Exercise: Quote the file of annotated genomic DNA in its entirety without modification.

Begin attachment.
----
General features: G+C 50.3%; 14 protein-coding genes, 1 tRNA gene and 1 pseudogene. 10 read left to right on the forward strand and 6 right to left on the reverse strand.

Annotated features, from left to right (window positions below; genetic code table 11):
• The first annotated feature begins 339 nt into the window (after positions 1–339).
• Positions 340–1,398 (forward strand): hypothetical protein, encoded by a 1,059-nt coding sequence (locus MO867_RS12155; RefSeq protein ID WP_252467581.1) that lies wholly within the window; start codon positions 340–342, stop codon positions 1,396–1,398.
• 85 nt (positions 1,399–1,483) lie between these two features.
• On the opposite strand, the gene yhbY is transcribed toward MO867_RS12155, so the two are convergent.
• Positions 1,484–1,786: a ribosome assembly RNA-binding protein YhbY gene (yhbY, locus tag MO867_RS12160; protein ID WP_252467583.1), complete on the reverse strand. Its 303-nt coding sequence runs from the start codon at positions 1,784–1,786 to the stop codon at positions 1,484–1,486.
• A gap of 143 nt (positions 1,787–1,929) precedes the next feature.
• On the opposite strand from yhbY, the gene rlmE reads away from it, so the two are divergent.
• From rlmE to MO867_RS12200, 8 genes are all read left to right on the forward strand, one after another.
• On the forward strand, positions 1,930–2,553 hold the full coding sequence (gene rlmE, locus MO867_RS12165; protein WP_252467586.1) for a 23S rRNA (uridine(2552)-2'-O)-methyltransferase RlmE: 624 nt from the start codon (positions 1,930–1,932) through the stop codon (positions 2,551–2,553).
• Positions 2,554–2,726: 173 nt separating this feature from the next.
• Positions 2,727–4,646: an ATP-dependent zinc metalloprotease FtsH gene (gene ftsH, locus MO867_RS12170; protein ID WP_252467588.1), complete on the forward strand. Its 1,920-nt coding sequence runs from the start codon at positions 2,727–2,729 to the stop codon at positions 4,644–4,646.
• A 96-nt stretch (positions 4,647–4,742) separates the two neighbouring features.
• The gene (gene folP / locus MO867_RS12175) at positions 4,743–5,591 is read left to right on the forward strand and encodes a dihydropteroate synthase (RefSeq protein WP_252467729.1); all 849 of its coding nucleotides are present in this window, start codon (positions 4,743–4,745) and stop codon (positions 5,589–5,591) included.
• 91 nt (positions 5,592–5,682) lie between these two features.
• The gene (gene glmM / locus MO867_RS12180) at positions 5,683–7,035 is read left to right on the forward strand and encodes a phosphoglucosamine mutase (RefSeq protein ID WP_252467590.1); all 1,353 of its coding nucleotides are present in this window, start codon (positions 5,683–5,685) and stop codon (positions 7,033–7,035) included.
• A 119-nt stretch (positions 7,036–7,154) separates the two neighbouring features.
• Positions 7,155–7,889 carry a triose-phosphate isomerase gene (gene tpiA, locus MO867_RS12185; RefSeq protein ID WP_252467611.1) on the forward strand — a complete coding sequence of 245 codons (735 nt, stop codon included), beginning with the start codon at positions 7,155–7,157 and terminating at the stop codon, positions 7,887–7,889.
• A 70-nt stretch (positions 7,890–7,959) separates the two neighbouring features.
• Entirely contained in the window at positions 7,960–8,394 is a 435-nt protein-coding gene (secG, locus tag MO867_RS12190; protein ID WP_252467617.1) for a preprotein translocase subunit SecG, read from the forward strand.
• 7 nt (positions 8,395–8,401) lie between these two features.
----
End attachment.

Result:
General features: G+C 50.3%; 14 protein-coding genes, 1 tRNA gene and 1 pseudogene. 10 read left to right on the forward strand and 6 right to left on the reverse strand.

Annotated features, from left to right (window positions below; genetic code table 11):
• The first annotated feature begins 339 nt into the window (after positions 1–339).
• Positions 340–1,398 (forward strand): hypothetical protein, encoded by a 1,059-nt coding sequence (locus MO867_RS12155; RefSeq protein ID WP_252467581.1) that lies wholly within the window; start codon positions 340–342, stop codon positions 1,396–1,398.
• 85 nt (positions 1,399–1,483) lie between these two features.
• On the opposite strand, the gene yhbY is transcribed toward MO867_RS12155, so the two are convergent.
• Positions 1,484–1,786: a ribosome assembly RNA-binding protein YhbY gene (yhbY, locus tag MO867_RS12160; protein ID WP_252467583.1), complete on the reverse strand. Its 303-nt coding sequence runs from the start codon at positions 1,784–1,786 to the stop codon at positions 1,484–1,486.
• A gap of 143 nt (positions 1,787–1,929) precedes the next feature.
• On the opposite strand from yhbY, the gene rlmE reads away from it, so the two are divergent.
• From rlmE to MO867_RS12200, 8 genes are all read left to right on the forward strand, one after another.
• On the forward strand, positions 1,930–2,553 hold the full coding sequence (gene rlmE, locus MO867_RS12165; protein WP_252467586.1) for a 23S rRNA (uridine(2552)-2'-O)-methyltransferase RlmE: 624 nt from the start codon (positions 1,930–1,932) through the stop codon (positions 2,551–2,553).
• Positions 2,554–2,726: 173 nt separating this feature from the next.
• Positions 2,727–4,646: an ATP-dependent zinc metalloprotease FtsH gene (gene ftsH, locus MO867_RS12170; protein ID WP_252467588.1), complete on the forward strand. Its 1,920-nt coding sequence runs from the start codon at positions 2,727–2,729 to the stop codon at positions 4,644–4,646.
• A 96-nt stretch (positions 4,647–4,742) separates the two neighbouring features.
• The gene (gene folP / locus MO867_RS12175) at positions 4,743–5,591 is read left to right on the forward strand and encodes a dihydropteroate synthase (RefSeq protein WP_252467729.1); all 849 of its coding nucleotides are present in this window, start codon (positions 4,743–4,745) and stop codon (positions 5,589–5,591) included.
• 91 nt (positions 5,592–5,682) lie between these two features.
• The gene (gene glmM / locus MO867_RS12180) at positions 5,683–7,035 is read left to right on the forward strand and encodes a phosphoglucosamine mutase (RefSeq protein ID WP_252467590.1); all 1,353 of its coding nucleotides are present in this window, start codon (positions 5,683–5,685) and stop codon (positions 7,033–7,035) included.
• A 119-nt stretch (positions 7,036–7,154) separates the two neighbouring features.
• Positions 7,155–7,889 carry a triose-phosphate isomerase gene (gene tpiA, locus MO867_RS12185; RefSeq protein ID WP_252467611.1) on the forward strand — a complete coding sequence of 245 codons (735 nt, stop codon included), beginning with the start codon at positions 7,155–7,157 and terminating at the stop codon, positions 7,887–7,889.
• A 70-nt stretch (positions 7,890–7,959) separates the two neighbouring features.
• Entirely contained in the window at positions 7,960–8,394 is a 435-nt protein-coding gene (secG, locus tag MO867_RS12190; protein ID WP_252467617.1) for a preprotein translocase subunit SecG, read from the forward strand.
• 7 nt (positions 8,395–8,401) lie between these two features.